fertilizer inputs (Model 4; Table 5). Results for Boricha may reflect erosion and
soil depletion—targeted intervention areas for NGOs in Boricha. ‘‘Hectares
planted’’ was only a significant predictor in Model 4, suggesting two conclusions:
(1) production per hectare is variable across the districts, and (2) there is little
variation in farm size. Many Sidama farms have been subdivided to minimal size
over generations of partitioning for inheritance among sons.
Cattle are associated with improved enset production. In Arbegona, there
was no significant difference between farms growing only enset and those that
also grew maize as a secondary crop; hence, they were not distinguished in the
model. There were too few maize farms in Arbegona to indicate in analyses. In
Arbegona the number of cattle was the only significant predictor of enset
production—cattle increased productivity (Table 6). This result corroborates the
Sidama ethno-agricultural model of enset management where production
depends on manure inputs. The interaction between cattle and hectares planted
was not a significant predictor of enset production in Arbegona; likewise, small
stock and total TLU (biomass adjusted measure of mixed livestock) were not
significant predictors of production.
Sidama indicated that people need about five cattle to fertilize a good enset
crop. Given densely populated territory and perceived land shortage, we
expected the average number of cattle in Arbegona of 3.4 is optimal for the enset
complex. We treated number of cattle owned as a reference-coded variable
indicating a threshold herd size for enhanced enset production. Owning one or
two cows was not a significant improvement over none, though a trend toward
improved production is apparent (Table 7). Three cows, however, offered
a significant improvement in enset production. Each cow beyond three provided
little additional benefit, suggesting the mean of 3.4 in Arbegona may be optimal
given land constraints.
Table 6. OLS regression for log kg produced in four districts.
Woreda Arbegona N=98 Boricha N=89 L. Abaya N=72 H. Zuria N=115
log kg crops
BpB p Bp B p
Hectares of crops 0.217 0.199 -0.005 0.892 0.168 0.399 0.123 0.231
Enset only 0.626 0.122 -0.021 0.954 -0.711 0.005
Enset-maize 0.956 0.022 0.324 0.245 0.370 0.057
Maize-enset 1.899 0.021 0.412 0.106
Fertilizer expense in
birr 0.000 0.672 0.002 0.002 0.001 0.099 0.001 0.000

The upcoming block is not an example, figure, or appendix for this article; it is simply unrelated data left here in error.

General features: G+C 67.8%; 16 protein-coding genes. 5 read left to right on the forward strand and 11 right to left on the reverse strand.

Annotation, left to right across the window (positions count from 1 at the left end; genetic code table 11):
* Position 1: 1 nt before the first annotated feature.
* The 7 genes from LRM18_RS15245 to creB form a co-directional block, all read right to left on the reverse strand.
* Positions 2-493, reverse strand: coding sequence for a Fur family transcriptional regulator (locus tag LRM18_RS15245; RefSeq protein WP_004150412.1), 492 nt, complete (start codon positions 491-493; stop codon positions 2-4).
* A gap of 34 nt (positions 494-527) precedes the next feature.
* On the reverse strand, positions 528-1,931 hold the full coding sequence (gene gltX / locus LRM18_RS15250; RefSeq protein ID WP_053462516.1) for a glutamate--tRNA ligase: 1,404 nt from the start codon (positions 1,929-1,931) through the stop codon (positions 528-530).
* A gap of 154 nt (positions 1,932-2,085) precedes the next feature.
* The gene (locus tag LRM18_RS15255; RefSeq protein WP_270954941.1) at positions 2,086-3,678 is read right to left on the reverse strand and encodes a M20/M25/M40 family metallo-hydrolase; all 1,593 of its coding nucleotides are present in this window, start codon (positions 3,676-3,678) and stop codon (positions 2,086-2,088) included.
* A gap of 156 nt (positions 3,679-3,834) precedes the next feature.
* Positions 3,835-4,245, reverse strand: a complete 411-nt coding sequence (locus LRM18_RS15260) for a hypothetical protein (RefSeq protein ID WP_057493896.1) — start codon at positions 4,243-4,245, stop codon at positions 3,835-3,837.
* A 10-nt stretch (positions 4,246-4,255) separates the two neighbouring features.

Winsorized cattle 0.279 0.012 -0.053 0.574 0.182 0.042 0.022 0.638
Constant 4.716 0.000 4.303 0.000 4.471 0.000 5.358 0.000
5.20 Adj R
5.14 Adj R
Note: Farmers who lost their entire crop or who did not plant enset or maize in the most recent year are excluded.
B5unstandardized regression coefficient adjusted for covariates; p5significance for B
5R-squared adjusted for the number of variables
326 QUINLAN et al. Vol. 35, No. 2
Mixed crops of enset and maize outperformed farms with only enset or
maize in Boricha (Table 6). Maize as the primary crop with enset as a secondary
crop appears to be the most productive farm configuration. Residents of Boricha
claim they need enset and maize to survive there. Fertilizer expense was
associated with increased productivity in Boricha, but cattle owned was not. The
lack of effect of cattle on production in Boricha may reflect the smaller grazing
area and enset pruning to feed cattle. Excessive pruning reduces enset’s
productivity (Tsegaye and Struik 2001). Given pasture shortage in Boricha (.37
ha vs. 1 ha in Arbegona), enset trimmings are an important fodder that may lead
to excessive pruning.
In Lokka Abaya, cattle owned was the only predictor of production and there
were no differences between crop configurations, nor was there any threshold
effect for cattle owned as in Arbegona.
Hawassa Zuria was the least enset dependent woreda. Enset by itself
performed poorly in Hawassa Zuria, and fertilizer inputs were significantly
associated with farm productivity.
Arbegona and Lokka Abaya showed little predictable variability with low r-
square values (.12 and .14 respectively compared to .20 and .37 for Boricha and H.
Zuria). If ‘‘unpredictable variability in the outcome of an adaptively significant
behavior’’ (Winterhalder and Leslie 2002:61) is an important component of risk,
then Arbegona and Lokka Abaya may be the most vulnerable agricultural
environments in the Sidama Zone. This approach to risk, proposed for analyses
of fertility, may be poorly operationalized for subsistence agriculture because it
does not account for differences in probability of failure across environments.
Productivity measured in kilograms disregards nutrient values. Tsegaye and
Struik’s (2001) agricultural experiments on enset production indicated 883 kj/
100 g of energy from enset, compared to the 1569 kj/100 g published values for
maize (2110 kcal/kg of enset vs. 3750 kcal/kg of maize). We used this conversion
rate to estimate kilocalories/person/day. We multiplied kg produced by kcal
values for enset and maize, divided that by 365 days, and then divided that value
by the number of people living in the household to estimate per capita energy
production. The natural log of kcal/day/person normalized model residuals.
Table 7. OLS regression with cattle as reference-coded variable.
log kg crops produced
Hectares of crops 0.240 0.165
Fertilizer expense in birr 0.000 0.616
Cattle (05reference) 1 1.320 0.107
2 1.574 0.054
3 2.002 0.013
4 2.151 0.017
Constant 3.721 0.000
Note: Farmers who lost their entire crop or who did not plant enset or maize are excluded.
B5unstandardized regression coefficient adjusted for covariates, p5significance for B
5R-squared adjusted for the number of variables